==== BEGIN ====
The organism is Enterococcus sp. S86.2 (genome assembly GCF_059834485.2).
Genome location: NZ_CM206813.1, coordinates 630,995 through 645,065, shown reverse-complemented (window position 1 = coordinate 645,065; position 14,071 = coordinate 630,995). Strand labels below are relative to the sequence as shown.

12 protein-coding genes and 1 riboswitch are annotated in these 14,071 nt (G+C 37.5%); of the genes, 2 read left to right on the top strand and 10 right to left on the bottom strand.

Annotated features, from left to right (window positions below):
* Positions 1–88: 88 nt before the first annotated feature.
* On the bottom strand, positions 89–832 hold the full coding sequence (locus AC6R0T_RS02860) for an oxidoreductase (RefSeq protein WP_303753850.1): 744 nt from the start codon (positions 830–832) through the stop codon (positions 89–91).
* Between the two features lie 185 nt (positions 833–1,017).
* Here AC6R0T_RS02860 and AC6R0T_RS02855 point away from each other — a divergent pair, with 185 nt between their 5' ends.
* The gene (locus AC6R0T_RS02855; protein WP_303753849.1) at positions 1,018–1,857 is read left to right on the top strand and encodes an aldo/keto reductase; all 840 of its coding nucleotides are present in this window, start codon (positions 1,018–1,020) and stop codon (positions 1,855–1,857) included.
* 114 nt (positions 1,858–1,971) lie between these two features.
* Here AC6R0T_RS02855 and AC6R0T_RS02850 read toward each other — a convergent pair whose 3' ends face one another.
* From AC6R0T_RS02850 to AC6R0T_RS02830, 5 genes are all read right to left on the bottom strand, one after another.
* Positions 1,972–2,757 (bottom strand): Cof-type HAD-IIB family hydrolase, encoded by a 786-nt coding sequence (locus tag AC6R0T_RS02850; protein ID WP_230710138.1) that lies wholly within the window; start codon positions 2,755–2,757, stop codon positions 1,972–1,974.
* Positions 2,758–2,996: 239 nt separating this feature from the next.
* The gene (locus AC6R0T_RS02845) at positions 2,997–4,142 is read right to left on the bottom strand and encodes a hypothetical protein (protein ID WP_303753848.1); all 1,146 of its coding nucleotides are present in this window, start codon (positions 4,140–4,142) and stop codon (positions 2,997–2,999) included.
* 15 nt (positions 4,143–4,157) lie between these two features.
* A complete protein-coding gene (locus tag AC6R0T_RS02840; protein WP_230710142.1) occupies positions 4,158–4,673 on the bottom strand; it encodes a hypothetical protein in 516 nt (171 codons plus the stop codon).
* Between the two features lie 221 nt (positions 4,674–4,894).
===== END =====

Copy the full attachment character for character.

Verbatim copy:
The organism is Enterococcus sp. S86.2 (genome assembly GCF_059834485.2).
Genome location: NZ_CM206813.1, coordinates 630,995 through 645,065, shown reverse-complemented (window position 1 = coordinate 645,065; position 14,071 = coordinate 630,995). Strand labels below are relative to the sequence as shown.

12 protein-coding genes and 1 riboswitch are annotated in these 14,071 nt (G+C 37.5%); of the genes, 2 read left to right on the top strand and 10 right to left on the bottom strand.

Annotated features, from left to right (window positions below):
* Positions 1–88: 88 nt before the first annotated feature.
* On the bottom strand, positions 89–832 hold the full coding sequence (locus AC6R0T_RS02860) for an oxidoreductase (RefSeq protein WP_303753850.1): 744 nt from the start codon (positions 830–832) through the stop codon (positions 89–91).
* Between the two features lie 185 nt (positions 833–1,017).
* Here AC6R0T_RS02860 and AC6R0T_RS02855 point away from each other — a divergent pair, with 185 nt between their 5' ends.
* The gene (locus AC6R0T_RS02855; protein WP_303753849.1) at positions 1,018–1,857 is read left to right on the top strand and encodes an aldo/keto reductase; all 840 of its coding nucleotides are present in this window, start codon (positions 1,018–1,020) and stop codon (positions 1,855–1,857) included.
* 114 nt (positions 1,858–1,971) lie between these two features.
* Here AC6R0T_RS02855 and AC6R0T_RS02850 read toward each other — a convergent pair whose 3' ends face one another.
* From AC6R0T_RS02850 to AC6R0T_RS02830, 5 genes are all read right to left on the bottom strand, one after another.
* Positions 1,972–2,757 (bottom strand): Cof-type HAD-IIB family hydrolase, encoded by a 786-nt coding sequence (locus tag AC6R0T_RS02850; protein ID WP_230710138.1) that lies wholly within the window; start codon positions 2,755–2,757, stop codon positions 1,972–1,974.
* Positions 2,758–2,996: 239 nt separating this feature from the next.
* The gene (locus AC6R0T_RS02845) at positions 2,997–4,142 is read right to left on the bottom strand and encodes a hypothetical protein (protein ID WP_303753848.1); all 1,146 of its coding nucleotides are present in this window, start codon (positions 4,140–4,142) and stop codon (positions 2,997–2,999) included.
* 15 nt (positions 4,143–4,157) lie between these two features.
* A complete protein-coding gene (locus tag AC6R0T_RS02840; protein WP_230710142.1) occupies positions 4,158–4,673 on the bottom strand; it encodes a hypothetical protein in 516 nt (171 codons plus the stop codon).
* Between the two features lie 221 nt (positions 4,674–4,894).